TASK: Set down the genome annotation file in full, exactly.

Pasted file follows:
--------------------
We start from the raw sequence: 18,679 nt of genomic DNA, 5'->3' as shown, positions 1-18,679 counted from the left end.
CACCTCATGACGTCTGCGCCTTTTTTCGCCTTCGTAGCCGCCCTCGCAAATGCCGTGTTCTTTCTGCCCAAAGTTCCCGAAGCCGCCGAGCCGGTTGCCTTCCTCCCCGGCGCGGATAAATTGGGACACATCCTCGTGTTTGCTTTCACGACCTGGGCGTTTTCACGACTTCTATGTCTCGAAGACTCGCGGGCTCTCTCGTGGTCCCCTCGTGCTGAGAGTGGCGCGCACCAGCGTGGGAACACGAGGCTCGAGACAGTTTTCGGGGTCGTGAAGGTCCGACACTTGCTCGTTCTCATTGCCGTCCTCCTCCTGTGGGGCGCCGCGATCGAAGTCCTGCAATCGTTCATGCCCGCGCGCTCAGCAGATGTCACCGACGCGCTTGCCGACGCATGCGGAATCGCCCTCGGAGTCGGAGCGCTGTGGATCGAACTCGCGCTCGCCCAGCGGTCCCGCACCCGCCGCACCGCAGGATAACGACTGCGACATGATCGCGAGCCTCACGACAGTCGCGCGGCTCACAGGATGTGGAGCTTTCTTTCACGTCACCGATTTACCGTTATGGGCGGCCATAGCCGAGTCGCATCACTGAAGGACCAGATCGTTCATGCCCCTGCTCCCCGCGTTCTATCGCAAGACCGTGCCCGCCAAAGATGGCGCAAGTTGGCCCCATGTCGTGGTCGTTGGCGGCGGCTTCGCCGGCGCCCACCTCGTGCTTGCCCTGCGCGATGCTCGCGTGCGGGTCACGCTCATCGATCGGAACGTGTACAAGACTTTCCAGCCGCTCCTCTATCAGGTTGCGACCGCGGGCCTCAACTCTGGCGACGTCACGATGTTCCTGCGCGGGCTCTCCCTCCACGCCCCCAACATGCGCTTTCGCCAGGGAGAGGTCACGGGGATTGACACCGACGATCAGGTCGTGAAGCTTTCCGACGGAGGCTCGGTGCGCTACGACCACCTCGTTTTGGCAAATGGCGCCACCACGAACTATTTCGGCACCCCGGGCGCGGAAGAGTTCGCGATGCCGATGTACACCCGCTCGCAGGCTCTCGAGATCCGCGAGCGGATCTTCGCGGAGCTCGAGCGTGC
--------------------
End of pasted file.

We start from the raw sequence: 18,679 nt of genomic DNA, 5'->3' as shown, positions 1-18,679 counted from the left end.
CACCTCATGACGTCTGCGCCTTTTTTCGCCTTCGTAGCCGCCCTCGCAAATGCCGTGTTCTTTCTGCCCAAAGTTCCCGAAGCCGCCGAGCCGGTTGCCTTCCTCCCCGGCGCGGATAAATTGGGACACATCCTCGTGTTTGCTTTCACGACCTGGGCGTTTTCACGACTTCTATGTCTCGAAGACTCGCGGGCTCTCTCGTGGTCCCCTCGTGCTGAGAGTGGCGCGCACCAGCGTGGGAACACGAGGCTCGAGACAGTTTTCGGGGTCGTGAAGGTCCGACACTTGCTCGTTCTCATTGCCGTCCTCCTCCTGTGGGGCGCCGCGATCGAAGTCCTGCAATCGTTCATGCCCGCGCGCTCAGCAGATGTCACCGACGCGCTTGCCGACGCATGCGGAATCGCCCTCGGAGTCGGAGCGCTGTGGATCGAACTCGCGCTCGCCCAGCGGTCCCGCACCCGCCGCACCGCAGGATAACGACTGCGACATGATCGCGAGCCTCACGACAGTCGCGCGGCTCACAGGATGTGGAGCTTTCTTTCACGTCACCGATTTACCGTTATGGGCGGCCATAGCCGAGTCGCATCACTGAAGGACCAGATCGTTCATGCCCCTGCTCCCCGCGTTCTATCGCAAGACCGTGCCCGCCAAAGATGGCGCAAGTTGGCCCCATGTCGTGGTCGTTGGCGGCGGCTTCGCCGGCGCCCACCTCGTGCTTGCCCTGCGCGATGCTCGCGTGCGGGTCACGCTCATCGATCGGAACGTGTACAAGACTTTCCAGCCGCTCCTCTATCAGGTTGCGACCGCGGGCCTCAACTCTGGCGACGTCACGATGTTCCTGCGCGGGCTCTCCCTCCACGCCCCCAACATGCGCTTTCGCCAGGGAGAGGTCACGGGGATTGACACCGACGATCAGGTCGTGAAGCTTTCCGACGGAGGCTCGGTGCGCTACGACCACCTCGTTTTGGCAAATGGCGCCACCACGAACTATTTCGGCACCCCGGGCGCGGAAGAGTTCGCGATGCCGATGTACACCCGCTCGCAGGCTCTCGAGATCCGCGAGCGGATCTTCGCGGAGCTCGAGCGTGC